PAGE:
A World without Cash – A Pro Digital Accounting Perspective


Tags – Cashless Society


We are heading towards a world without cash.

The said notion of cashlessness is especially true for most of the first world countries, while some of the developing countries are not far back either.

At face value, this cashlessness is a sign of a natural transition away from the physical. However, there is a large portion of the society that sees cashlessness as a threat to their freedom of transactions. In all fairness, this feeling of freedom with cash is not true in the first place.


The Illusion of Free

This may sound melodramatic but, our economic systems are not truly free. We do not mean this in a purely philosophical manner; it’s simply the fact of how our neo-liberal society operates.

Specifically, the market is allowed to make its own decisions in terms of what is accepted to buy and sell, within legal limits. However, the value of the said money is, to a great extent, centralised in the first place.

We may even argue that money, in itself, only has value because we deem it to have value. Making the cash digital then is just an extension of the deemed value.

A good example here is chess. There are millions of moves possible on a chess board. However, you still cannot make illegal moves and get away with it. There is just enough freedom in chess to allow you to compete.

Here, to provide further context, let’s look at the other dimension of cashlessness too: a time before cash.


From Bartering to Cash

A lot of people seem to forget that there was also a time before cash. In such a world, people simply traded services based on, lo and behold, perceived value. The basics of trading have never changed.

However, most of you may not know that there were factions of societies who were against the idea of having cash. In fact, when Marco Polo went to China in the 13th century and saw people pay with cash instead of livestock or other valuable items, he was truly amazed as shown in his writings from the time. He was especially taken aback by the death penalty for forging money.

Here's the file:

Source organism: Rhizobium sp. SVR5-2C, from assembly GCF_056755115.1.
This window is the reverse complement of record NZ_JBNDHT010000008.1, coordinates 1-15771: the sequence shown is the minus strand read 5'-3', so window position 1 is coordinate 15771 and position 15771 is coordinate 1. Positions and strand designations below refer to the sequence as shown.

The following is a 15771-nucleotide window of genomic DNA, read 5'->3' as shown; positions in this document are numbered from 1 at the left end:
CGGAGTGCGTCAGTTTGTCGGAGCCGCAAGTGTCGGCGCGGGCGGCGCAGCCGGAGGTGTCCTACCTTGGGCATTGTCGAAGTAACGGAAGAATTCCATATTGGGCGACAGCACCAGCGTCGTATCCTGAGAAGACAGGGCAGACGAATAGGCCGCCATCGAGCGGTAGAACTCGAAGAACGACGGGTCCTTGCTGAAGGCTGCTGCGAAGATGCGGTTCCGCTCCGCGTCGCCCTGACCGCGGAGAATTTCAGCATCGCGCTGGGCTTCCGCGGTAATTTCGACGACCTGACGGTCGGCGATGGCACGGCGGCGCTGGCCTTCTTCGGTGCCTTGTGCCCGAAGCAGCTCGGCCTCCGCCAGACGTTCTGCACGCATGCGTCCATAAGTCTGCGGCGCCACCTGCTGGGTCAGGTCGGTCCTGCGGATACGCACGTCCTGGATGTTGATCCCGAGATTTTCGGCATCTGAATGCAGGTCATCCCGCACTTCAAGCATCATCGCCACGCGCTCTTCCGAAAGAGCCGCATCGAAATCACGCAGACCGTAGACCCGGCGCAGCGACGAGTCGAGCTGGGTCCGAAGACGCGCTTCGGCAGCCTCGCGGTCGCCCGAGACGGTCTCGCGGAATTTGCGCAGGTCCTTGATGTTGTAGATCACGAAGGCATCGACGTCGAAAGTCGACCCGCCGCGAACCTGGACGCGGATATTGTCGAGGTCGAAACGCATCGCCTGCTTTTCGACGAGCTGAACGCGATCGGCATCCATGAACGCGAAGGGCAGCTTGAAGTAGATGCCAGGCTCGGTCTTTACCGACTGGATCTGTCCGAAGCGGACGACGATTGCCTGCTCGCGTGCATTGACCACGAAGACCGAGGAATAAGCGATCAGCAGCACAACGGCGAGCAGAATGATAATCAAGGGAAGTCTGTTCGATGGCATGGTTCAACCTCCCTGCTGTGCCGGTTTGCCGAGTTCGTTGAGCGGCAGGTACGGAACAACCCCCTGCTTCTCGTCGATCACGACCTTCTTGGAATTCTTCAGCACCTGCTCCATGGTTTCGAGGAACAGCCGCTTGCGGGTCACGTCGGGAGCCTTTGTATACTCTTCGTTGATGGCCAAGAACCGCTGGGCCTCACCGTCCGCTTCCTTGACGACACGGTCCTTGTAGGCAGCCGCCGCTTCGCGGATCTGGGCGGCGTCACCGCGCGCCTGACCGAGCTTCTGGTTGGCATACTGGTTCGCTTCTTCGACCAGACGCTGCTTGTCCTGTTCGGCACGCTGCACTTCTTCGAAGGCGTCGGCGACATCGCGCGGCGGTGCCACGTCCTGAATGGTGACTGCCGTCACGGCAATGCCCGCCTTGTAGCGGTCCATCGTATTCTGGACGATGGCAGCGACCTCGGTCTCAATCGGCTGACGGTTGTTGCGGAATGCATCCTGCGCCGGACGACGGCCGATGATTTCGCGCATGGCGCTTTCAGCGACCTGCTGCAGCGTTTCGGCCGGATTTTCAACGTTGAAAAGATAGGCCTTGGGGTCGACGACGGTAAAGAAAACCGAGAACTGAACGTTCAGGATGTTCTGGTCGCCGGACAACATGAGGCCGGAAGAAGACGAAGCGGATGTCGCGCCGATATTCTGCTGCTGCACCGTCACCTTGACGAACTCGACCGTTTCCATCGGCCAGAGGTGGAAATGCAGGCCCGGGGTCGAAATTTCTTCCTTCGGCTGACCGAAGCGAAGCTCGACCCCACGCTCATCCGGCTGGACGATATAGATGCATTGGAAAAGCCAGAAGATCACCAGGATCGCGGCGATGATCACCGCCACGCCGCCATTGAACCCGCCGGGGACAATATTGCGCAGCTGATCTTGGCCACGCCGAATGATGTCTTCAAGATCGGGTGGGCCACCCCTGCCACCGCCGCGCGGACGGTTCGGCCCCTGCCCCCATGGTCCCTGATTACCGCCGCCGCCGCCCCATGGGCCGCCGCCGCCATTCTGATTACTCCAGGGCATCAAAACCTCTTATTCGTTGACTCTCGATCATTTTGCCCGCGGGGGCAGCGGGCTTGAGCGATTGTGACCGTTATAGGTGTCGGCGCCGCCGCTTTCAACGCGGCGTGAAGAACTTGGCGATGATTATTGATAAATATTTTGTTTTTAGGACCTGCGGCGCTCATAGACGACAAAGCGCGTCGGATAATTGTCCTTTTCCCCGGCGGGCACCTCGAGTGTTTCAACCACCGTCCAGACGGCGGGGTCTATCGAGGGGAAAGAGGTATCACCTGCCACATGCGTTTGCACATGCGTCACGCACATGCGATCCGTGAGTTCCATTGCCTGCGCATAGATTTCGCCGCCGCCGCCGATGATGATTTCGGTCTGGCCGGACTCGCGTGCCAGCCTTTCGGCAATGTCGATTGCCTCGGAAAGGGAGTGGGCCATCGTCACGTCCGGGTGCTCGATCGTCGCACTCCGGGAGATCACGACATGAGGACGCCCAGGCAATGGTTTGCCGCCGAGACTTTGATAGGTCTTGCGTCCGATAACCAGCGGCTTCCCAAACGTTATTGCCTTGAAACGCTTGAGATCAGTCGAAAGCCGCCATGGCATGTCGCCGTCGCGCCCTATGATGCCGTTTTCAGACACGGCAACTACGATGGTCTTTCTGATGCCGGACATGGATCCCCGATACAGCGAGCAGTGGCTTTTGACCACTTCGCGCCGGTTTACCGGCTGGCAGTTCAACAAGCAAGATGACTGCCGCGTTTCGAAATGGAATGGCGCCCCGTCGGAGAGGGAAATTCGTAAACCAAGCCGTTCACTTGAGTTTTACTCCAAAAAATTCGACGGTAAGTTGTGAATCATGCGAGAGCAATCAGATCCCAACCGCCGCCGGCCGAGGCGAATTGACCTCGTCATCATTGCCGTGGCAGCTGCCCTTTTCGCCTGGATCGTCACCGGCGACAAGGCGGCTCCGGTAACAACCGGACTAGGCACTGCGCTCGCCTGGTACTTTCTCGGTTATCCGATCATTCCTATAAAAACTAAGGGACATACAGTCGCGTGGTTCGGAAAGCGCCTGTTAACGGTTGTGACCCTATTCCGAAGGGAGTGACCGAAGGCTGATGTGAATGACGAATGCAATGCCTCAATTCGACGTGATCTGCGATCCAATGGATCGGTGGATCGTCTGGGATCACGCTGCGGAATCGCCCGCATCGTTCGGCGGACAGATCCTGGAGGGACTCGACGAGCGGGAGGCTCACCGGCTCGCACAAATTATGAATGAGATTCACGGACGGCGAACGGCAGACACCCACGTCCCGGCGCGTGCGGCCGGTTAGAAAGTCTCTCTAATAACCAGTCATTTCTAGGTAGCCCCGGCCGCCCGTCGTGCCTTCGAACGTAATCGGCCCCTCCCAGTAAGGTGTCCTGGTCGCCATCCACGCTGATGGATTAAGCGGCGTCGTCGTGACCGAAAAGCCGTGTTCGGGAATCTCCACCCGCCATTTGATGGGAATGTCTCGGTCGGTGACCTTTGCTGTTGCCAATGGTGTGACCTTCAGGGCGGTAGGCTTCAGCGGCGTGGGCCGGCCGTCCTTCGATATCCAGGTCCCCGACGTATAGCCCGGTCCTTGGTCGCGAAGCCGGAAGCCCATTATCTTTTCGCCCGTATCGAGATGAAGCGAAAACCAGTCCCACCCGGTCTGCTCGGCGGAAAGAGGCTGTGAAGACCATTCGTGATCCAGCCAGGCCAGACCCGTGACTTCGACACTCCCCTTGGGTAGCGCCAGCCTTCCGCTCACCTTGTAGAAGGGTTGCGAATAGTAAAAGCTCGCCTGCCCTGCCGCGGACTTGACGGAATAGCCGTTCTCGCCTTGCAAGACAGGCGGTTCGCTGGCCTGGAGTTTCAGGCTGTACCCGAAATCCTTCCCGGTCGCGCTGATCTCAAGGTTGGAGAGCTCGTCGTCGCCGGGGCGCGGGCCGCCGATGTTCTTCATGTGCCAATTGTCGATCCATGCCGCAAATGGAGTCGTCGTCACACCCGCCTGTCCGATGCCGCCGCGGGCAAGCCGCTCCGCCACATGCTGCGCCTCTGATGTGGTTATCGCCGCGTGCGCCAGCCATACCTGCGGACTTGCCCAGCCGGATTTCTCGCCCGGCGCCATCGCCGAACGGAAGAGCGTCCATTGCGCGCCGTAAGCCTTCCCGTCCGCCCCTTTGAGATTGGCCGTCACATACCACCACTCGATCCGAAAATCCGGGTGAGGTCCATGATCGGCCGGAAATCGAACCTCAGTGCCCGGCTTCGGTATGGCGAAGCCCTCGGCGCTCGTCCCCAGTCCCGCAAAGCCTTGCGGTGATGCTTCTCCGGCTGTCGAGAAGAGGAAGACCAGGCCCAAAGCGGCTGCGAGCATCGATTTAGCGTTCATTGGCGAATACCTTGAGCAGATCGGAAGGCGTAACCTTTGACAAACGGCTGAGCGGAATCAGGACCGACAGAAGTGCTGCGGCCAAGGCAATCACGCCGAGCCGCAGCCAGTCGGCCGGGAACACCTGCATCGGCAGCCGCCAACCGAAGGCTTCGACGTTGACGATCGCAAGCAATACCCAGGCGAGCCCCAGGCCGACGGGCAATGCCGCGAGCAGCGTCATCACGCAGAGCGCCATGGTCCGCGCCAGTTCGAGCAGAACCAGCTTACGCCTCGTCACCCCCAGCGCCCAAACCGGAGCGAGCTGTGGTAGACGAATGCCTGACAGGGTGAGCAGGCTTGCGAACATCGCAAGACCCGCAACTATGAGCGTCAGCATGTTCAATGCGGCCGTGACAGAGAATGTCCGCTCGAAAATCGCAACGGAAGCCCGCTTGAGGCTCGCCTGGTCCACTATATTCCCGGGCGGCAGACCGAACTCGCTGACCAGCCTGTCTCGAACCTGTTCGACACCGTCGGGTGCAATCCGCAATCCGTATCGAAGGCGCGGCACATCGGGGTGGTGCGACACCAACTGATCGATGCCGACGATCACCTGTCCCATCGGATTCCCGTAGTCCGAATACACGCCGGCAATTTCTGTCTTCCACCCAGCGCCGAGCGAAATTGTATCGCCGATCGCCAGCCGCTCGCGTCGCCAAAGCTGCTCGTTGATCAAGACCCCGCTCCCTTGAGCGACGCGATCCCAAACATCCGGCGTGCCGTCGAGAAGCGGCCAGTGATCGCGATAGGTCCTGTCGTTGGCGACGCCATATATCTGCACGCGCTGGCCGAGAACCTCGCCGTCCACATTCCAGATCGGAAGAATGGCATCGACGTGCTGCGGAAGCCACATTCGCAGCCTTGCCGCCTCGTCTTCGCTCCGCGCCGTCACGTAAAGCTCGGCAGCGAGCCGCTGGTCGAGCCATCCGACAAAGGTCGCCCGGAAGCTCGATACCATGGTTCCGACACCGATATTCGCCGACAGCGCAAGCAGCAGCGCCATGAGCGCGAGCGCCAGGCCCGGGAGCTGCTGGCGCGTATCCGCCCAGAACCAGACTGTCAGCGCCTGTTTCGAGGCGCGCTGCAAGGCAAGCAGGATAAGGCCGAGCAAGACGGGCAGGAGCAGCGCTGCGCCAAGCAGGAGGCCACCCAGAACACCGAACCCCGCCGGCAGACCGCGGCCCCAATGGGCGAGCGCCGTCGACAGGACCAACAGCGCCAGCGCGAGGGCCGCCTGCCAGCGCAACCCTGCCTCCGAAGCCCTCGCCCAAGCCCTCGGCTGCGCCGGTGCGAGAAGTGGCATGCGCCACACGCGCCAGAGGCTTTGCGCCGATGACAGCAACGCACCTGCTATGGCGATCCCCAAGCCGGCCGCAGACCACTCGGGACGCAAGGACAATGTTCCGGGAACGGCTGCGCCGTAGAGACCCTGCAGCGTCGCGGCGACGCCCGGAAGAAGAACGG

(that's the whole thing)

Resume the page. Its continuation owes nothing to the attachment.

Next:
In Europe for instance, cash was only introduced when it became harder to acquire precious metals for coins. Interestingly enough, the banks were quick to realise that issuing too much cash will devalue the available amount and inflate the market, true to this day even with digital money.

However, once cash helped in creating a more manageable financial system, the ‘joys’ of cashlessness were quickly forgotten.

(Imagine carrying a goat to get some rice).

However, now the same cash carrying and maintenance has become an issue because there is a more convenient option available – digital money. In addition, think of the issues of theft, and there are some major recurring cases, for instance the Tesco’s report on going cashless and cutting down on armed robberies in their smaller stores, and you start to see the value in going cashless.

In reality, only one group of people truly have a problem with cashlessness.


The Data Paradox

“The government will have access to my data”.

Some people put that line as if it explains everything. Firstly, the relatively harder trackability of cash doesn’t make it impossible to track. Secondly, the problems created through the difficult trackability of cash is precisely the problem. It is facilitating everything from smuggling to paying for drugs. (And, this is coming from a Libertarian).

So, unless you like the feeling of holding cash, and don’t want to let that go, there is little value in sticking to cash.

And, let me throw in an accounting part: it is easier to develop a credit history through digital transactions.


To learn more, get in touch with us today. We have recently expanded our pro digital accounting services to Birmingham, including our auditing and business consulting practice.


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